The following best practices and security controls can help you get started with data center security:
Restricted access & multi-layer authentication
Only the authorized personnel should be allowed to enter (and exit) the premises. Multiple layers of security—passwords, RFID tags, and biometrics—can be combined to enforce implementation.
Server systems should be isolated such that the principle of least privilege access can be adopted, ensuring that damage can be contained within isolated sections of the data center when compromised.
(Read about zero trust network access.)
Fire safety & HVAC
Fire incidents, explosions, and inadequate HVAC affect the dependability of a server room. These incidents can leave irreversible damages to a server room, especially when the stored data is not adequately duplicated. Consequently, it’s important to evaluate the safety capacity of the building against these risks.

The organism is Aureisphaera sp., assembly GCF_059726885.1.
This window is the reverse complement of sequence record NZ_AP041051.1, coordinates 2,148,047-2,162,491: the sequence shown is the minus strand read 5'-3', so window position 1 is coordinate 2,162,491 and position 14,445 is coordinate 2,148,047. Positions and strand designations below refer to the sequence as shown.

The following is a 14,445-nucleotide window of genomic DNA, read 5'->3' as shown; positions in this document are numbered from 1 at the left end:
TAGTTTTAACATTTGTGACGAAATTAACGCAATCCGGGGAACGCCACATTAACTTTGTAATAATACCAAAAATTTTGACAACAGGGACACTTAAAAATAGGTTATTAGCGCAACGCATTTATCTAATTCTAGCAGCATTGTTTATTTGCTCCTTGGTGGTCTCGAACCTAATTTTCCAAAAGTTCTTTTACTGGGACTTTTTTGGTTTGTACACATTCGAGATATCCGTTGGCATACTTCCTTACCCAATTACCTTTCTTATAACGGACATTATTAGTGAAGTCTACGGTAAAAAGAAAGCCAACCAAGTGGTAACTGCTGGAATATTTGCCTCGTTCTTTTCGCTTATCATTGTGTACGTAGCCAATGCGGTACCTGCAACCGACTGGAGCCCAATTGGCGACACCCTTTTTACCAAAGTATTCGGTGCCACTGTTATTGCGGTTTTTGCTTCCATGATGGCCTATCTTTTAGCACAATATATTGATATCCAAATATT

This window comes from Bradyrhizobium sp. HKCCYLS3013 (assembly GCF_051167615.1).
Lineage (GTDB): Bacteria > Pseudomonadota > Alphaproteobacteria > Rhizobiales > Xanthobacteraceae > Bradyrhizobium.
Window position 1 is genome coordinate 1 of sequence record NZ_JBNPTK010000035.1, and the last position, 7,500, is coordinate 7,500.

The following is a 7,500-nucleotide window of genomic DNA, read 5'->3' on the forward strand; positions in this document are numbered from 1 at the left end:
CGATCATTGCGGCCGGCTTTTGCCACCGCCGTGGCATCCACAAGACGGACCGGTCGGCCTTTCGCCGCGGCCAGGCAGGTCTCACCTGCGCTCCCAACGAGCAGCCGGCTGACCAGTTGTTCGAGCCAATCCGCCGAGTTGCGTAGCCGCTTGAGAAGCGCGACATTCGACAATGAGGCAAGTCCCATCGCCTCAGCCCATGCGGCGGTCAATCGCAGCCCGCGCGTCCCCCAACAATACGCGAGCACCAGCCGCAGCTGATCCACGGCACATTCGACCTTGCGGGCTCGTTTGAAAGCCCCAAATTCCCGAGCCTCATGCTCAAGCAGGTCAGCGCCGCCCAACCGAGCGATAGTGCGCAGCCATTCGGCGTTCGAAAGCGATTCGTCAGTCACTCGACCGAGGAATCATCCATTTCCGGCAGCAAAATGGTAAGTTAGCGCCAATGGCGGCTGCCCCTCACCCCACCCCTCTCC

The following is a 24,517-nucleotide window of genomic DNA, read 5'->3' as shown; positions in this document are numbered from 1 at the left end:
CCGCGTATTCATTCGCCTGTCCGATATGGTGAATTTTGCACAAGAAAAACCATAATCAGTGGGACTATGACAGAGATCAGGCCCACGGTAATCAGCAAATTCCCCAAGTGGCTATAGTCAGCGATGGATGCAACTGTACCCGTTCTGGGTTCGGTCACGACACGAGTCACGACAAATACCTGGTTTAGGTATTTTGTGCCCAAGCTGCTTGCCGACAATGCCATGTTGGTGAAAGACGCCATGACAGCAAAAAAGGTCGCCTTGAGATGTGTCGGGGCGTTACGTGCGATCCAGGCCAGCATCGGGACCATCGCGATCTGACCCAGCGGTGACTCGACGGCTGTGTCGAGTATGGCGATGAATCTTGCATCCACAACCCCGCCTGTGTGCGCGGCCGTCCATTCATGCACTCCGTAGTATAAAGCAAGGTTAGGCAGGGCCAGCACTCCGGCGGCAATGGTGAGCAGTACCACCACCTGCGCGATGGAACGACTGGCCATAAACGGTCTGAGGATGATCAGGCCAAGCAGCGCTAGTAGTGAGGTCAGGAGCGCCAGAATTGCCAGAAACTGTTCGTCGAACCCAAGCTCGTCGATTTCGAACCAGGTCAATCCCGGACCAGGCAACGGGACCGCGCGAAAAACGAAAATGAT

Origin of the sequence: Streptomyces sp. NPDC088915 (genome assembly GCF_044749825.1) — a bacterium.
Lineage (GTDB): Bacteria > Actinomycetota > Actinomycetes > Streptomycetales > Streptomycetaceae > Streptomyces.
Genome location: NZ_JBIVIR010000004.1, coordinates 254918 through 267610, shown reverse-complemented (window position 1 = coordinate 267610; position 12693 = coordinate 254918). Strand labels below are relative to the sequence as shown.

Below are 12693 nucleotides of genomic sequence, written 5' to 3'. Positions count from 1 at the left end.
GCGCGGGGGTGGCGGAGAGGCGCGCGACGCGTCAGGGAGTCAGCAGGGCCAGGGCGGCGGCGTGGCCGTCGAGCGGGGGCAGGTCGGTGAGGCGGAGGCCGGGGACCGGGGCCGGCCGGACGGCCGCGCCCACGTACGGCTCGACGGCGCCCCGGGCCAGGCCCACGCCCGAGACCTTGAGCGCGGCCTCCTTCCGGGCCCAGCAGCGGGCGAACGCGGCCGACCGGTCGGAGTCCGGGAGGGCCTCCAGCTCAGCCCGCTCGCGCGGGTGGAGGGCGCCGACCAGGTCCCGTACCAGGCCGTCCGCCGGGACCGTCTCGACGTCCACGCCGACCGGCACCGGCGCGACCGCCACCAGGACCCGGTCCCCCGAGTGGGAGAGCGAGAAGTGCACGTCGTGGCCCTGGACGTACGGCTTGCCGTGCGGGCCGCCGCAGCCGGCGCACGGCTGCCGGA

Adopt fire detection and control systems, automate emergency service routing and limit building occupancy. Data center efficiency is highly dependent on the HVAC systems. An effective server room design considers all aspects of ventilation, including damage limitation in event of a fire incident.
Building structure & utility infrastructure capacity
The hardware racks and building structure should be highly capable of supporting heavy hardware devices. Access to these devices should be convenient and systematic: troubleshooting, repairs, and upgrades should take minimal time and effort. The utility infrastructure that powers HVAC systems should be designed for:
- High capacity
- Structural integrity
- Long life